When most people think about the Netherlands, it isn’t usually for its food—despite having a healthy helping of Michelin stars. This itinerary, however, is not about restaurants and top chefs. It is about traditional Dutch food that you shouldn’t go without trying while you are in Amsterdam.
There is no right or wrong way to tackle the list below. Each food item is matched with what locals consider the best place to get each item. Divide it by location, sweet/savory or mealtime. And if all else fails, just close your eyes and randomly pick the next item.
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I hope you are feeling hungry…
Apple Pie. Dutch apple pie uses a shortbread pastry to delicately support a sugar and cinnamon spiced apple and raisin filling.
Drop. In the Netherlands drop (black liquorice) comes in all sorts of flavors (sweet, salty, herbal), shapes and sizes.
Erwtensoep. A dish served primarily during the cold months; it is a Dutch favourite. The soup is a thick green pea soup with chunks of sausage. A semi-joke is that if your spoon does not stand up in the soup unaided, then the soup is not thick enough.
Fries. Despite the fact that friets (fries) are actually Belgian and not Dutch, it wouldn’t be a trip to Amsterdam without eating some, especially because of all the sauces you can get.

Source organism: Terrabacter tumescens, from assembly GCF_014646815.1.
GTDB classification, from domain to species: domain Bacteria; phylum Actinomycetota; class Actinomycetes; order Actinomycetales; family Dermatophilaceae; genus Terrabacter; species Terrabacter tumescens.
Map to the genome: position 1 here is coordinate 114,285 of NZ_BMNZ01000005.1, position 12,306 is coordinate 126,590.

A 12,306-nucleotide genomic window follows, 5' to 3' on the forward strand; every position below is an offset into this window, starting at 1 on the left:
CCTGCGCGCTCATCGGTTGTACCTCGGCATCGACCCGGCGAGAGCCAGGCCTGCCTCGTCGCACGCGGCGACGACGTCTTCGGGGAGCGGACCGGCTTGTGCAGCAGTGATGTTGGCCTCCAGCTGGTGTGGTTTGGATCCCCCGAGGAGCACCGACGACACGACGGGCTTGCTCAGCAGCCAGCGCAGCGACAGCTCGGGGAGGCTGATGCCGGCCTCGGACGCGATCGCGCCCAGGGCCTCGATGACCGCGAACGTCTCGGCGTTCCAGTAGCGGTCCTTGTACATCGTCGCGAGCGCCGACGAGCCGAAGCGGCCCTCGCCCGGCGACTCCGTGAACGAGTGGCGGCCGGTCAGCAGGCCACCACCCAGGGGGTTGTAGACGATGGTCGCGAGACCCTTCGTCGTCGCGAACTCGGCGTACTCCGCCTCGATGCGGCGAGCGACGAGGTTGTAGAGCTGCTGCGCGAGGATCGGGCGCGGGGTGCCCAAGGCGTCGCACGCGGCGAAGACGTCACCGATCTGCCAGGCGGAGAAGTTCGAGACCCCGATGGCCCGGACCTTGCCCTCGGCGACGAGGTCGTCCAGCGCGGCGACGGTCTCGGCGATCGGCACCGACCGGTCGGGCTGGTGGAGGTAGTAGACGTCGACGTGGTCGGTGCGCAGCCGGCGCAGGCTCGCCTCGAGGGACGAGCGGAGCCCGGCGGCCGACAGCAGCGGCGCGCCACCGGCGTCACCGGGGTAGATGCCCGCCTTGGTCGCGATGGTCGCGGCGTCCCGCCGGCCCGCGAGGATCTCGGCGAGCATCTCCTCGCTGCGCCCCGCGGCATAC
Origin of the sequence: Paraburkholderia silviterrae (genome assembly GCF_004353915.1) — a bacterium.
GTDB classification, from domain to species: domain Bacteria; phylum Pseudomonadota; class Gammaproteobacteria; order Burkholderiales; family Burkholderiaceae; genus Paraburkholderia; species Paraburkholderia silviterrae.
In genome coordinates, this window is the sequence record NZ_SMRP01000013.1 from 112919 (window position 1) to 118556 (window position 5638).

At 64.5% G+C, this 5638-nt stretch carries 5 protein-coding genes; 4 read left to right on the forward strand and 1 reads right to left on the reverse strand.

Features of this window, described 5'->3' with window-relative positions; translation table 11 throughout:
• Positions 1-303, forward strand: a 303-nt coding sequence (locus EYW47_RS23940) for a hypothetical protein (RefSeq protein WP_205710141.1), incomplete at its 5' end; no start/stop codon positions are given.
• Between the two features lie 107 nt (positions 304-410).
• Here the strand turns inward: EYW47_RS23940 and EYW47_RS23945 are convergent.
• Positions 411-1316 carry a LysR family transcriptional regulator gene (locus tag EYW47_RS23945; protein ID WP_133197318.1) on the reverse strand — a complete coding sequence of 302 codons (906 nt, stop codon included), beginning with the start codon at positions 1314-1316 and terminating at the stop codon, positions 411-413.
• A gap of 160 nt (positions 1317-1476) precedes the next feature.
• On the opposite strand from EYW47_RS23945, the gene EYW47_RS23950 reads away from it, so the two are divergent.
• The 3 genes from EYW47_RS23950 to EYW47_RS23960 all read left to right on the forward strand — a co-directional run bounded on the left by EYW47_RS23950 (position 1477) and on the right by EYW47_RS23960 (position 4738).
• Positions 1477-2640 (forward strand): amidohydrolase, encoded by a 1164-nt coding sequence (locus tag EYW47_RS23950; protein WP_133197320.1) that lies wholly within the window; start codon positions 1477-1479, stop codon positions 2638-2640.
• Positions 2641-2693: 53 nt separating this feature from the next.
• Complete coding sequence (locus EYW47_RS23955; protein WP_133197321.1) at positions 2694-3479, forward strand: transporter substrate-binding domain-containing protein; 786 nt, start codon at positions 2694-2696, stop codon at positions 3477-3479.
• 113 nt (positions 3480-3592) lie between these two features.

Gouda Cheese. Gouda is a Dutch yellow cheese made from cow’s milk. It is named after the city of Gouda.
Kroketten. Originally a French delicacy made from varying meat or vegetable content, the kroket became a way to use up leftover stewed meat in the 1800′s. Kroketten began to be mass produced, using beef, after World War II—gaining in popularity, to become a popular fast food item.
Poffertjes. These mini-pancakes are light, fluffy and served covered in powdered sugar. There is also a chunk of butter. Your task is to share the butter out onto each and every poffertje.
Raw Herring. Served either in a bun, often covered in onions, or in a small dish for you to pick up by the tail and drop straight into your mouth.
Stamppot. A mash-up of potatoes and vegetables. The vegetable of choice is usually endive but other varieties also exist (a mix of carrots, potatoes and onions is known as hutspot).
Stroopwafels. Stroopwafels are two thin layers of baked dough filled with a caramel-like syrup. They were first made in the city of Gouda and are best enjoyed warmed over a cup of coffee or tea before eating.